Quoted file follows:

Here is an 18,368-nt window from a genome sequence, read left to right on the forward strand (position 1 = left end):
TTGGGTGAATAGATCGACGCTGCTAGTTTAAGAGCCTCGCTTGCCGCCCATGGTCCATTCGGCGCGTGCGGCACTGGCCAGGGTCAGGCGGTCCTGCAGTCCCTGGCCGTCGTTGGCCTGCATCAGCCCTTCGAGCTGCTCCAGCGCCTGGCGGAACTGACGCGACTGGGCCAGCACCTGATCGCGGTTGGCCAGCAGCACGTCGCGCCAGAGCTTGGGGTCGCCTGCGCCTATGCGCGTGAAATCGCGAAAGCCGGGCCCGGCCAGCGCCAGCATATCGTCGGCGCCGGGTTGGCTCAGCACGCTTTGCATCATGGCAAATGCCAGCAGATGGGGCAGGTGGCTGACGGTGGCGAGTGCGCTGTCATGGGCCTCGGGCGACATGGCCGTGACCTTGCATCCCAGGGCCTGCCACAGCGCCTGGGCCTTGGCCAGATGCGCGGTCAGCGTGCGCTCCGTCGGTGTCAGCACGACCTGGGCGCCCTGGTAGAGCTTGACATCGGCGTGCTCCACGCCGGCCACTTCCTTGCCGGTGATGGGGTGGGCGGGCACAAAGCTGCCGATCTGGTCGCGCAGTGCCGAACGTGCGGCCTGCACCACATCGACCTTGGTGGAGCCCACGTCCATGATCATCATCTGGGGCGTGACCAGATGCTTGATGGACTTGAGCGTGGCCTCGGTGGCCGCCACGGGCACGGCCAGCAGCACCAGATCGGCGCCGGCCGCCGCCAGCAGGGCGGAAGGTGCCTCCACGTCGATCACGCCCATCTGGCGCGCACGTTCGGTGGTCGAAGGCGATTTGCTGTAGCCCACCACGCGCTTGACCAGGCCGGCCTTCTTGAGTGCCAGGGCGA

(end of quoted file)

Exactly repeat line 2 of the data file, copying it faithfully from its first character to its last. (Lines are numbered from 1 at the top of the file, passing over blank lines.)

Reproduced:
TTGGGTGAATAGATCGACGCTGCTAGTTTAAGAGCCTCGCTTGCCGCCCATGGTCCATTCGGCGCGTGCGGCACTGGCCAGGGTCAGGCGGTCCTGCAGTCCCTGGCCGTCGTTGGCCTGCATCAGCCCTTCGAGCTGCTCCAGCGCCTGGCGGAACTGACGCGACTGGGCCAGCACCTGATCGCGGTTGGCCAGCAGCACGTCGCGCCAGAGCTTGGGGTCGCCTGCGCCTATGCGCGTGAAATCGCGAAAGCCGGGCCCGGCCAGCGCCAGCATATCGTCGGCGCCGGGTTGGCTCAGCACGCTTTGCATCATGGCAAATGCCAGCAGATGGGGCAGGTGGCTGACGGTGGCGAGTGCGCTGTCATGGGCCTCGGGCGACATGGCCGTGACCTTGCATCCCAGGGCCTGCCACAGCGCCTGGGCCTTGGCCAGATGCGCGGTCAGCGTGCGCTCCGTCGGTGTCAGCACGACCTGGGCGCCCTGGTAGAGCTTGACATCGGCGTGCTCCACGCCGGCCACTTCCTTGCCGGTGATGGGGTGGGCGGGCACAAAGCTGCCGATCTGGTCGCGCAGTGCCGAACGTGCGGCCTGCACCACATCGACCTTGGTGGAGCCCACGTCCATGATCATCATCTGGGGCGTGACCAGATGCTTGATGGACTTGAGCGTGGCCTCGGTGGCCGCCACGGGCACGGCCAGCAGCACCAGATCGGCGCCGGCCGCCGCCAGCAGGGCGGAAGGTGCCTCCACGTCGATCACGCCCATCTGGCGCGCACGTTCGGTGGTCGAAGGCGATTTGCTGTAGCCCACCACGCGCTTGACCAGGCCGGCCTTCTTGAGTGCCAGGGCGA